You’ve suffered an injury, and you believe it was someone else’s fault. Are you entitled to compensation in a personal injury suit? Quite possibly, but you’ll have to establish negligence in breach of a duty of care first.
We’ve talked before about strategies to increase your chances of winning a personal injury case. Today let’s look at 4 ways in which the success or failure of your case will turn on your ability to establish negligence in breach of a duty of care.
Point 1): The Duty of Care
Negligence is typically the legal foundation of personal injury cases.
Simplified, let’s say Party A suffers an injury, and they can show in court that it was because Party B was negligent. This should mean that Party B is liable for damages and should compensate A, right?
Here’s where we have to get into the weeds a little: whether Party B is liable will depend on whether they had a duty of care to Party A, meaning they were responsible for making sure that the thing that gave rise to Party A’s injury did not occur.
If they had a duty of care and they failed or “breached” that duty and Party A suffered as a result, Party A probably has a case.
Point 2): The Standard of Reasonable Care
How far does the duty of care extend? What defines the standards that determine whether someone was negligent toward someone else?
This is where the idea of reasonable care comes in. For a personal injury case to have merit, the defendant’s actions or inactions must be shown to have failed a standard of reasonable care that they should have taken.
Let’s take an easy example: the driver of a vehicle has a duty of reasonable care toward other people to operate their motor vehicle in a safe and legal manner, taking account of things like the weather, the position of other cars, presence of pedestrians or animals, etc.
If you have been injured by the driver of a motor vehicle and it can be established that this person broke one or more traffic laws – perhaps they drove drunk, or sped, or ran a red light or stop sign – they will most likely be guilty of negligence.
Point 3): Assumption of Risk
Of course, not every personal injury case is as cut and dried as the negligent motorist scenario referenced above. Reality contains numerous scenarios in which a person could experience injury, and the question as to whether another party was negligent would be much harder to answer.
This is where the assumption of risk comes in. If a plaintiff has signed a contract saying that they were aware of a particular risk, they are said to have expressly assumed a risk.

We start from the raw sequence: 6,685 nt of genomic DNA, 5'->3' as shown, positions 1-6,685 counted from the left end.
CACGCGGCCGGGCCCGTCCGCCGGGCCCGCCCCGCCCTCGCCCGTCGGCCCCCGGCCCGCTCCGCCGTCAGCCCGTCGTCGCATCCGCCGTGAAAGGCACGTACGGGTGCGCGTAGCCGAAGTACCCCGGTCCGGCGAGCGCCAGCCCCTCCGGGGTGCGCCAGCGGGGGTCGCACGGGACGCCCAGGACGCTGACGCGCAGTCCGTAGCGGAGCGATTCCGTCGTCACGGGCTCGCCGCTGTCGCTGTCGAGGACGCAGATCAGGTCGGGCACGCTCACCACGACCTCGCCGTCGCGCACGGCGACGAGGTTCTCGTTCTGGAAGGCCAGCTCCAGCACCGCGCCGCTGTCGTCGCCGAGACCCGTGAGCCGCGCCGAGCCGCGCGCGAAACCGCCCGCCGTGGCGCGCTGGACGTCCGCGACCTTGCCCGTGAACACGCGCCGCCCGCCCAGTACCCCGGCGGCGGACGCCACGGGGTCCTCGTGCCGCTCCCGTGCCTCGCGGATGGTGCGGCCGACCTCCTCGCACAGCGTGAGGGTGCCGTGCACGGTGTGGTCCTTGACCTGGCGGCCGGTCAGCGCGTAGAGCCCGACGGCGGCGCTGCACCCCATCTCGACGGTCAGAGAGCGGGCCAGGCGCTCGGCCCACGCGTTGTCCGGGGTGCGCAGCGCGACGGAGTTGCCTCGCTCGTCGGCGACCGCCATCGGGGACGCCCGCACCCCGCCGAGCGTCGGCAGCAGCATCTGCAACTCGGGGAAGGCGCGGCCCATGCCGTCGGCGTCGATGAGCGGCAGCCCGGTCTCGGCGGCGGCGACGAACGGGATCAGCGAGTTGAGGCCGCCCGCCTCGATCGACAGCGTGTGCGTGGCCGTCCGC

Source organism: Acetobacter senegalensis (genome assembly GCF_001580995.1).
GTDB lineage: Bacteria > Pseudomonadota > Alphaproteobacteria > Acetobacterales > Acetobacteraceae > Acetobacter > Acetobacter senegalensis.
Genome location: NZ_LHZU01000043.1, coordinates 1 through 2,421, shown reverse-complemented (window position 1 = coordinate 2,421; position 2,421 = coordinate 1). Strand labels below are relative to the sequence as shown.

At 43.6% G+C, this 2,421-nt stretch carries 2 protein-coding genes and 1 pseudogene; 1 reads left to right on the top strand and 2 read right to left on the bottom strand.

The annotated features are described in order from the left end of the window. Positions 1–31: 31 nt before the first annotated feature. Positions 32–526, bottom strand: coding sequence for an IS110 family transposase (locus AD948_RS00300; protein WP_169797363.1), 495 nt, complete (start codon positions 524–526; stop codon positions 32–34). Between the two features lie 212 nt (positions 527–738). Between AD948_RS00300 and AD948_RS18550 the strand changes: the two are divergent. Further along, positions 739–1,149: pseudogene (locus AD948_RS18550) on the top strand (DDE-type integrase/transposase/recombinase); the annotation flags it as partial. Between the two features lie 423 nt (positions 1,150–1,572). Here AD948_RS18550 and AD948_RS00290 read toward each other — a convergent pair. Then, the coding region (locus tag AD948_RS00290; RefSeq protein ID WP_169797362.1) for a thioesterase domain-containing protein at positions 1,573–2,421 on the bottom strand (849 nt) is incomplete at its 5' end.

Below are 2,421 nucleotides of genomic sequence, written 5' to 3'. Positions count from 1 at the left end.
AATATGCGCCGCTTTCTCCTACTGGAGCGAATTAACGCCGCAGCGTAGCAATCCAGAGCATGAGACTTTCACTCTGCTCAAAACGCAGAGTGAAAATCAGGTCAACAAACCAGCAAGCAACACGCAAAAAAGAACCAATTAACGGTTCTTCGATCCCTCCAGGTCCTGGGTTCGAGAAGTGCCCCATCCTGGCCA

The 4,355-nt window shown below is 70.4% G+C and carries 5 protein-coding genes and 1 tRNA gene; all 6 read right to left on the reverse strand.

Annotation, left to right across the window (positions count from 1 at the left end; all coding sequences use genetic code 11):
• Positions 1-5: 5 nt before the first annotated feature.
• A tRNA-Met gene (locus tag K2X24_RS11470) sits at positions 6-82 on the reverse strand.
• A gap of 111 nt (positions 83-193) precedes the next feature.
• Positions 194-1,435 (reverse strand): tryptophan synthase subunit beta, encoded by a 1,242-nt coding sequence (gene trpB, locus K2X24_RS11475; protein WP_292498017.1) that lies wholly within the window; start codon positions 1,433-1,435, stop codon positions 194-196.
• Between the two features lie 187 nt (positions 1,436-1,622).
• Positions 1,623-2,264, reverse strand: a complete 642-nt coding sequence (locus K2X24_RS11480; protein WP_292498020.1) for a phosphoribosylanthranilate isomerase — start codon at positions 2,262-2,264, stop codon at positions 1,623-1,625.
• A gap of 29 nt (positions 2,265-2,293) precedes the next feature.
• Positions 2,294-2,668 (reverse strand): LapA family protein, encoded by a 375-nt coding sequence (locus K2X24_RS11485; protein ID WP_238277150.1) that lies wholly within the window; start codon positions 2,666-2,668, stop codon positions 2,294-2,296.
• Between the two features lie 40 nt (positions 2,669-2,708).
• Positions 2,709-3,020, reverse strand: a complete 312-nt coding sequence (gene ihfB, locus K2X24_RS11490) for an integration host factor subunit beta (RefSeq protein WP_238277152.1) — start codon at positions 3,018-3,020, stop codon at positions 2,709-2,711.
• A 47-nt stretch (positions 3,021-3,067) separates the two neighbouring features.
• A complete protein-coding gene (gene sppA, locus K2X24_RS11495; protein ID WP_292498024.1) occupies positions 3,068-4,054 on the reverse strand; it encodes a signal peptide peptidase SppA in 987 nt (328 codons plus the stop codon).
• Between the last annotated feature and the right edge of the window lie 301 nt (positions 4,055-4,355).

This may strengthen the defendant’s hand, but it is essential to establish whether the plaintiff agreed to assume the risk of the specific harm that actually occurred to them, and whether the thing that happened was so grossly negligent or intentional that the defendant is still in the wrong.
The assumption of risk is probably one of the most controversial areas in personal injury cases. For example, if you go to a baseball game, and it is generally common knowledge that the home team’s mascot throws free hot dogs to the crowd, do you have a case for personal injury if you suffer harm after a hot dog hits you in the eye? Missouri’s Supreme Court ruled in the affirmative.
Point 4): Establishing Fault
For a personal injury case to succeed, the plaintiff must establish how the actions or inactions of the defendant breached the standard of care. In other words, if you were hurt by someone else’s action or inaction, you need to establish what it was that they did that makes them at fault for what happened to you.
We’ve already seen some ways in which this could happen. It might be the case that they were driving and they violated a traffic law, which caused them to hit you and harm you.
Slip and fall cases provide plenty of other obvious examples. People who own businesses have a legal obligation to keep them free from known hazards, and have a duty to remedy such hazards when they find them.
When in doubt about this or any other aspect of a personal injury case, it’s always a good idea to talk to a personal injury lawyer, says The Barnes Firm of Oakland (to learn more, visit https://www.thebarnesfirm.com/contact-us/oakland-personal-injury-lawyers/). A good attorney can help you to evaluate the merits of your case, and to navigate the frequently complex, confusing, risky world of personal injury lawsuits in order to get your best chance of good compensation for your pain and suffering.